Native American Perspectives Bibliography July 1996

Query From Virginia Jenkins 10 July 1996

I'm teaching a course on critics of american culture this fall and I would like to include native American perspectives. Can anyone suggest material in various forms-fiction, non-fiction, poetry, film, etc? Many thanks.

>From Benay Blend 11 July 1996

Allen, Paula Gunn The Sacred Hoop: Recovering the Feminine in American Indian Traditions (Beacon Press, 1992)

Brant, Beth Mohawk Trail

Deloria, Vine Custer Died For Your Sins

God is Red

We Talk, You Listen

Jaimes, Annette, ed The State of Native America

Hale, Janet Campbell The Jailing of Cecilia Capture

Hogan, Linda Mean Spirit

Momaday, N. Scott House Made of Dawn

Neihardt, John G. Black Elk Speaks (U of Nebraska Press, 1961)

Naranjo-Morse, Nora Mud Woman: Poems From Clay (U of Arizona Press, 1990)

Roscoe, Will, ed Living the Spirit: A Gay American Indian Anthology (St. Martin's Press, 1987)

Sams, Jaime The Thirteen Original Clan Mothers (Harper, San Francisco, 1994)

Silko, Leslie Marmon Yellow Woman and the Beauty of the Spirit


Vizenor, Gerald recent book of literary criticism

Other Sources:

Film based on Pow-Wow Highway

Robert Redford's Documentary on the Pine Ridge Incident

Do Indians Shave? (film is about 15 mins. long, explores stereotypes)

The Couple in a Cage with G. Gomes Pena (longer format film)

Koyaaniqatsi (non-narrative film, examines pace of American life...title means crazy life, or life without balance)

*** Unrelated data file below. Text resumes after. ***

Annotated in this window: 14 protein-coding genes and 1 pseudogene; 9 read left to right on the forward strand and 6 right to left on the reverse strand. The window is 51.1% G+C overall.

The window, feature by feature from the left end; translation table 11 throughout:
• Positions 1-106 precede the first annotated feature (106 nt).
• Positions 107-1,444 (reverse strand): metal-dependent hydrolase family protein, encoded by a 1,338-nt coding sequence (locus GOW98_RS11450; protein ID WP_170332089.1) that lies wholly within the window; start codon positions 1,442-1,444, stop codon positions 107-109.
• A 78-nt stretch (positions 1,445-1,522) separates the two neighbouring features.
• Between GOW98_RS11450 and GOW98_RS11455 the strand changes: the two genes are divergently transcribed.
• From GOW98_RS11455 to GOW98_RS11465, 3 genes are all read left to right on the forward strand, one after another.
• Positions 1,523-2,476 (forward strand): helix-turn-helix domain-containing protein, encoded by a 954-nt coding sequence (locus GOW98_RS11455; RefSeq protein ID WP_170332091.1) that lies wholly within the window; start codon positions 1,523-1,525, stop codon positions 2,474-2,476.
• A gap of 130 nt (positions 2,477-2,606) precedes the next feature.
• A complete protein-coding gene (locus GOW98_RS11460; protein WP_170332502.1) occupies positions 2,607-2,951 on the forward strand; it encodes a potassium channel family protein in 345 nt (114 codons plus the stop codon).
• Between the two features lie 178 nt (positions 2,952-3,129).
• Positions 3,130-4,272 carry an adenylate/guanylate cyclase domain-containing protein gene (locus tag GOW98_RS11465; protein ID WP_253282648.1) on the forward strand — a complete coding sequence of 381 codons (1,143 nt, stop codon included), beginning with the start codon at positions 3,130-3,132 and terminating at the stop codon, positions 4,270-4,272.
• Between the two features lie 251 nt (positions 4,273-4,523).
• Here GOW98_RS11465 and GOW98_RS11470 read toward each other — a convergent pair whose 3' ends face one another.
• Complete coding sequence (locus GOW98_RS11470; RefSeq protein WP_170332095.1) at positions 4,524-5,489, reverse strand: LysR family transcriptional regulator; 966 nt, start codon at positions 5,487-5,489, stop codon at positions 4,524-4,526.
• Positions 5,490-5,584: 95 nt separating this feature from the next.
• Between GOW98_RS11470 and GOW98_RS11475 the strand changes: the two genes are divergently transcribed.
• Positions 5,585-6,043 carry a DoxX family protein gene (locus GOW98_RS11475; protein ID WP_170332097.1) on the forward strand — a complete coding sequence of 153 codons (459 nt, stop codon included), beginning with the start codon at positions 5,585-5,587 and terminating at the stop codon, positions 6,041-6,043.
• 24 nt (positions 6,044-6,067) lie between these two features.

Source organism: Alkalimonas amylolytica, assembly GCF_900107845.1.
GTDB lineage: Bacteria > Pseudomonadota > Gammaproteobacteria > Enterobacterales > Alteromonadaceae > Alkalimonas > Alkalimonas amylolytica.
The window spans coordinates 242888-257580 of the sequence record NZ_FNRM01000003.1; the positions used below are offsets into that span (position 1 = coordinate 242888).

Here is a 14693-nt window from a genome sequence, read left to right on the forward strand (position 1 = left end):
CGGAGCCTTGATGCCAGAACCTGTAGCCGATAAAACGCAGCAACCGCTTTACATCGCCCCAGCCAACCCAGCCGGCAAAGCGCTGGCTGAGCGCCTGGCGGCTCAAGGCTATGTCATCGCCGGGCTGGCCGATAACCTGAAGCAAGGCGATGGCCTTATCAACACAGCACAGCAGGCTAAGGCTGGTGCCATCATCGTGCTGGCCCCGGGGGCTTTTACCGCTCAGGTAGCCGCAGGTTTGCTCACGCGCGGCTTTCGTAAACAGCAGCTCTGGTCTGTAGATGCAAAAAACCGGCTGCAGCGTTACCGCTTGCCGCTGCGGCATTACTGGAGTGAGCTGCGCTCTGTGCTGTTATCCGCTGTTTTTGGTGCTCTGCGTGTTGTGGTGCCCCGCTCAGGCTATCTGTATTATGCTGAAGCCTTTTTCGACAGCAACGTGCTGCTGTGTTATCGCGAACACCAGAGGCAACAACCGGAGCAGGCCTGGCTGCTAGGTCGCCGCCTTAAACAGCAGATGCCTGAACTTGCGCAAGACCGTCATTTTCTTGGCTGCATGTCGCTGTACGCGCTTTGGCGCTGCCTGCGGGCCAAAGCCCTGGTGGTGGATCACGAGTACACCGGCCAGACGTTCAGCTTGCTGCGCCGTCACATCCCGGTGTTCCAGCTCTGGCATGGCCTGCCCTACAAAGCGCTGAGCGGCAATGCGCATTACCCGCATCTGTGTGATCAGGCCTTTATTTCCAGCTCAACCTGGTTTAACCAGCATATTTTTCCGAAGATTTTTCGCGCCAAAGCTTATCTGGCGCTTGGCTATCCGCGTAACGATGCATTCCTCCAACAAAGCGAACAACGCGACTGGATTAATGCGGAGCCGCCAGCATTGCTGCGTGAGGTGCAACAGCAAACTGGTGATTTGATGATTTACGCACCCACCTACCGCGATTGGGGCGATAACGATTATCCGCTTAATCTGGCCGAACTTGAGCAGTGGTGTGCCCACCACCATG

Response from June 12 July 1996

It is not just my opinion, but the opinion of many., that many of the texts written by individuals are NOT from a NA perspective, but from a white perspective. Some of these individuals write about their mystic native experiences, without actually being native. Native perspective of these individuals are often that they are "wannabee indians" or "nuagers". Native spirituality varies across tribes, and ANY native practice, religious or otherwise, is NEVER for sale, so please use caution in your selection.

Also, many books and other sources portray Native people as a dead culture, ancients in buckskins. We live, we drive, we wear "regular clothes", we go to school, we live other places than reservations! Please, use caution! Stereotypes may not be intended, but many get passed on without knowing it.

Also, it has been disputed that Black Elk Speaks, since it was written by a white man, may not actually reflect Black Elk's actual words and emotions, etc. A lively debate occurred on NA books on Natchat, a Native American listserv (involves both Natives and non-natives, discussing Native issues). They are archived and I will dig up the address if anyone is interested. In peace.

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